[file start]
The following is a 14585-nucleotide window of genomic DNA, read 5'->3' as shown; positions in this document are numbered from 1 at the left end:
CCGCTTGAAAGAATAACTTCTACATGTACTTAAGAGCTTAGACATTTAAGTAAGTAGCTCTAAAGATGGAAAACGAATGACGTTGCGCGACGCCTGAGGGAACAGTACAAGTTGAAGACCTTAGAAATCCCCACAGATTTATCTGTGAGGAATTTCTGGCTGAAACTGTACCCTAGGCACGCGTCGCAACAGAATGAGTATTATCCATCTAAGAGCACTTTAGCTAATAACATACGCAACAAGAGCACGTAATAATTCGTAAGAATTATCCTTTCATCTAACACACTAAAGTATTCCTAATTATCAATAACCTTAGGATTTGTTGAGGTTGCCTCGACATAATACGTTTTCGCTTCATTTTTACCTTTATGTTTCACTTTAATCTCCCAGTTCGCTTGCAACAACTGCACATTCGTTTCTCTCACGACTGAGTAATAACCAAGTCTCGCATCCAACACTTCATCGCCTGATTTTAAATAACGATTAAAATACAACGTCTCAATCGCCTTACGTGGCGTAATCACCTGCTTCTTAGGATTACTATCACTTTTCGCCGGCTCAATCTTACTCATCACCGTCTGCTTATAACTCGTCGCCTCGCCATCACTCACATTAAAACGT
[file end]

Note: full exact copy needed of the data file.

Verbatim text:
The following is a 14585-nucleotide window of genomic DNA, read 5'->3' as shown; positions in this document are numbered from 1 at the left end:
CCGCTTGAAAGAATAACTTCTACATGTACTTAAGAGCTTAGACATTTAAGTAAGTAGCTCTAAAGATGGAAAACGAATGACGTTGCGCGACGCCTGAGGGAACAGTACAAGTTGAAGACCTTAGAAATCCCCACAGATTTATCTGTGAGGAATTTCTGGCTGAAACTGTACCCTAGGCACGCGTCGCAACAGAATGAGTATTATCCATCTAAGAGCACTTTAGCTAATAACATACGCAACAAGAGCACGTAATAATTCGTAAGAATTATCCTTTCATCTAACACACTAAAGTATTCCTAATTATCAATAACCTTAGGATTTGTTGAGGTTGCCTCGACATAATACGTTTTCGCTTCATTTTTACCTTTATGTTTCACTTTAATCTCCCAGTTCGCTTGCAACAACTGCACATTCGTTTCTCTCACGACTGAGTAATAACCAAGTCTCGCATCCAACACTTCATCGCCTGATTTTAAATAACGATTAAAATACAACGTCTCAATCGCCTTACGTGGCGTAATCACCTGCTTCTTAGGATTACTATCACTTTTCGCCGGCTCAATCTTACTCATCACCGTCTGCTTATAACTCGTCGCCTCGCCATCACTCACATTAAAACGT